Eames Demetrios is the grandchild of Charles and Ray Eames, one of America’s most celebrated design and architecture teams. Will Wright invoked the Eames film “Powers of Ten” in his talk about Spore – Eames designs have had a profound influence on different aspects of American design.
It’s Charles Eames centernary, and we see some Eames designs that are less archetypal – a movie of clown makeup designed as a training film for clown colleges, a film made for the Moscow World’s Fair, designed to be show on seven screens, 200 feet across. Demetrios points out that Eames emphasized connections between the US and Russia – “the same stars shine down, our cities look much the same from the sky.” There were more images than anyone could process – the desire was to present the gestalt.
“When people say design, they usually mean style” – but Charles and Ray tried to design, which meant solving problems, not making things look a certain way. “The designer should be like a thoughtful host anticipating a guest.” This means solving a problem through iteration, modeling and repetition, which makes the high modernism of Eames very much like vernacular art.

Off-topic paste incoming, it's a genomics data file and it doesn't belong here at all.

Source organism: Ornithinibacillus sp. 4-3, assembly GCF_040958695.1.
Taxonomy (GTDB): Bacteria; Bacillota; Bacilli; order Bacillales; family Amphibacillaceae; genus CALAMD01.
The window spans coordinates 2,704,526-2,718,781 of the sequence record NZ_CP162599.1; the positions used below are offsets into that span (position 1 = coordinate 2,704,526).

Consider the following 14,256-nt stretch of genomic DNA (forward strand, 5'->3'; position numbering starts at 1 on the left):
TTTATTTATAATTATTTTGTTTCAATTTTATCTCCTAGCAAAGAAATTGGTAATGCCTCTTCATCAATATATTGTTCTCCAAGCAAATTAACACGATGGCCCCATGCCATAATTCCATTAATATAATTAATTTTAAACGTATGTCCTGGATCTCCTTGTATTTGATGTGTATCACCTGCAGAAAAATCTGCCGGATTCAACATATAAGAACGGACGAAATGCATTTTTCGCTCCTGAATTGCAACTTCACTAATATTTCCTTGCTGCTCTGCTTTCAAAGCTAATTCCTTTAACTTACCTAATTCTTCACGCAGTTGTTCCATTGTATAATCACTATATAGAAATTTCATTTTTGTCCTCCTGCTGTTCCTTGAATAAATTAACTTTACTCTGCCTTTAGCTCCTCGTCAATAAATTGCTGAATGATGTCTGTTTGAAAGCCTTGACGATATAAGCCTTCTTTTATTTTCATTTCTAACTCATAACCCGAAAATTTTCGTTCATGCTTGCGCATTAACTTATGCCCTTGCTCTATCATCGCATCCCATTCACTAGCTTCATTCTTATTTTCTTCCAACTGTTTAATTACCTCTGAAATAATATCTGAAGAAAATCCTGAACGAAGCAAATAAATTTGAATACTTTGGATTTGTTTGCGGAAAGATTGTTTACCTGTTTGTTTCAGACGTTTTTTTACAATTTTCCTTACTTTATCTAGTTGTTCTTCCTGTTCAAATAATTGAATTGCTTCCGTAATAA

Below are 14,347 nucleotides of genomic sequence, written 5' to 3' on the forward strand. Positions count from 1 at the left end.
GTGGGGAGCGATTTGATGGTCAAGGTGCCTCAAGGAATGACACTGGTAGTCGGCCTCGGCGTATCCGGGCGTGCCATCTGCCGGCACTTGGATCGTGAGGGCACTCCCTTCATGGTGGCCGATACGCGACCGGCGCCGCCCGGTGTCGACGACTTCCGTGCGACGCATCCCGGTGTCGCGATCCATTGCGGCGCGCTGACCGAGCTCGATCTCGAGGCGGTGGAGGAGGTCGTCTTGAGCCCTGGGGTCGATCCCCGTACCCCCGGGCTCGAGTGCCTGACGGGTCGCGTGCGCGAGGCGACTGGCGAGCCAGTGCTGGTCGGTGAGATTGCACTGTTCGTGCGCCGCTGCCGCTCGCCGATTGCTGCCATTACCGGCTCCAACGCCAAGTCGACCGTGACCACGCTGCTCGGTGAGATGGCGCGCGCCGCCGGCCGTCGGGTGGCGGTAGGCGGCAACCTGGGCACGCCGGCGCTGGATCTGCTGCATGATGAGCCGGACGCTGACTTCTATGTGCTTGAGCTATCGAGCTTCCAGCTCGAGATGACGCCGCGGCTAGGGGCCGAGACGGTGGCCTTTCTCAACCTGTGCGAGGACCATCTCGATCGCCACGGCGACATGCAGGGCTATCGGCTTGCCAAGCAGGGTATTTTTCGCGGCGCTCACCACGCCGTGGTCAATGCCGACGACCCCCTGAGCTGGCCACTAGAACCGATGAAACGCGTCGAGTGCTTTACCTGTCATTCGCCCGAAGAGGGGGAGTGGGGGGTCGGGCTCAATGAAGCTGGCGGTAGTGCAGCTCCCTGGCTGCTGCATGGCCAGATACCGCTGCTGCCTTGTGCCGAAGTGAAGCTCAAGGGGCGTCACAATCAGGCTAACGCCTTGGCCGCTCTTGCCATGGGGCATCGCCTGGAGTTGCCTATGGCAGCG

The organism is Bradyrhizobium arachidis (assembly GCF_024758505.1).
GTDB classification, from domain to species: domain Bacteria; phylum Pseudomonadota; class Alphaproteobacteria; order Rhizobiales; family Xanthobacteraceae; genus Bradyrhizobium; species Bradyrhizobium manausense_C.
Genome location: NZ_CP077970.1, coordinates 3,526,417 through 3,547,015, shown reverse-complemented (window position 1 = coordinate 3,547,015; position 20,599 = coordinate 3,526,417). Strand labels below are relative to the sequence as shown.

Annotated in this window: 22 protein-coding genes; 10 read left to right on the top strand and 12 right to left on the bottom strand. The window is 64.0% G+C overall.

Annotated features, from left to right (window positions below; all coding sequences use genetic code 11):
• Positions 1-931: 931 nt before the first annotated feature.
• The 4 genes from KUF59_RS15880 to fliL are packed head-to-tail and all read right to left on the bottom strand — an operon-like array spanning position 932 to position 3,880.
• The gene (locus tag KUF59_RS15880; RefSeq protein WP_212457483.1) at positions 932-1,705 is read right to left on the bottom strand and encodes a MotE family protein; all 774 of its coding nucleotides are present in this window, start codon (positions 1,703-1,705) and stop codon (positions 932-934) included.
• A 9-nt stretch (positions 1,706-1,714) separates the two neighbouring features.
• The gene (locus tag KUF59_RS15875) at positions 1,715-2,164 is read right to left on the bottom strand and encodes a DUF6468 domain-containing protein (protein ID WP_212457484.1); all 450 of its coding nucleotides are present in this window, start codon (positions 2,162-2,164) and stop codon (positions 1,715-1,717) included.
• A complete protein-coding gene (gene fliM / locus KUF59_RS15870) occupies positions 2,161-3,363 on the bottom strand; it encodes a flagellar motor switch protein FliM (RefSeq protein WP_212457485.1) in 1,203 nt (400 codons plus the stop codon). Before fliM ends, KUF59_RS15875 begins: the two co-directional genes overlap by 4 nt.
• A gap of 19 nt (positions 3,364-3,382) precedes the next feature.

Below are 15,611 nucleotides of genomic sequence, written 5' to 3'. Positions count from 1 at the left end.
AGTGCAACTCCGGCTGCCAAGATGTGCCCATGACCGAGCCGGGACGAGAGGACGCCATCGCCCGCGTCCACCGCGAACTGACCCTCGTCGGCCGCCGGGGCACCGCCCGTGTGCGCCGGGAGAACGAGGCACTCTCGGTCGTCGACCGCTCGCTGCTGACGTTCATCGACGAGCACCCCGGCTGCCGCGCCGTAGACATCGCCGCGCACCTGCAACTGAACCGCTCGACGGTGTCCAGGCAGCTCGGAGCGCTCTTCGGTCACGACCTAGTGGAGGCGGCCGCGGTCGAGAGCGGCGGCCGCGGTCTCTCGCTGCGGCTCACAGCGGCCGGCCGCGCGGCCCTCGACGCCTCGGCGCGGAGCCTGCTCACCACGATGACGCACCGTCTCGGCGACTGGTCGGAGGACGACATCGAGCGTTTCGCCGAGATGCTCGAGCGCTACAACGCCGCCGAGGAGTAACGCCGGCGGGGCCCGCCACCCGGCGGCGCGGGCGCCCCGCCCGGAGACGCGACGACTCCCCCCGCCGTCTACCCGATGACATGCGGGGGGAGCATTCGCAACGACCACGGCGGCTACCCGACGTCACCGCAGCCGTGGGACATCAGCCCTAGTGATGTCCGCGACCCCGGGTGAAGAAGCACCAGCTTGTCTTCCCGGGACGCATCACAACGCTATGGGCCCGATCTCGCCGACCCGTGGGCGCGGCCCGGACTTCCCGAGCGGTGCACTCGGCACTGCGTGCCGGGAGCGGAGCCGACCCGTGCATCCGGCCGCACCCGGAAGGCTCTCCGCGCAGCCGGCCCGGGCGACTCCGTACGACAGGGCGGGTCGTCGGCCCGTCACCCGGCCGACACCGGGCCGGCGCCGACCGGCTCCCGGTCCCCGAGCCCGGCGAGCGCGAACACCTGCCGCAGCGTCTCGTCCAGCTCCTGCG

We see the first film Charles Eames ever made, in 1939 – a study of a pottery wheel made for the Cranbrook faculty exhibition. Demetrios points out that Eames was making this film at the first time as making early chairs – the creativity was synchronous, not serial.
Eames Demetrios is making his own art – three-dimensional fiction about an alternative America called Kymerica. Much of the art involves plaques installed at important places in the history of this alternative America. His point – “the visual environment is not inevitable.”
Some of the most beautiful objects are those the Eames made from molded plywood – hanging from above the stage are some beautiful splints made from molded plywood, designed to help soldiers in World War II. More moving (to me, at least) is a plywood elephant designed as a children’s toy. He ends with a Charles Eames quote: “Beyond the age of information is the age of choices.”
(No, I don’t know what it means, either. But I’m looking forward to thinking about it.)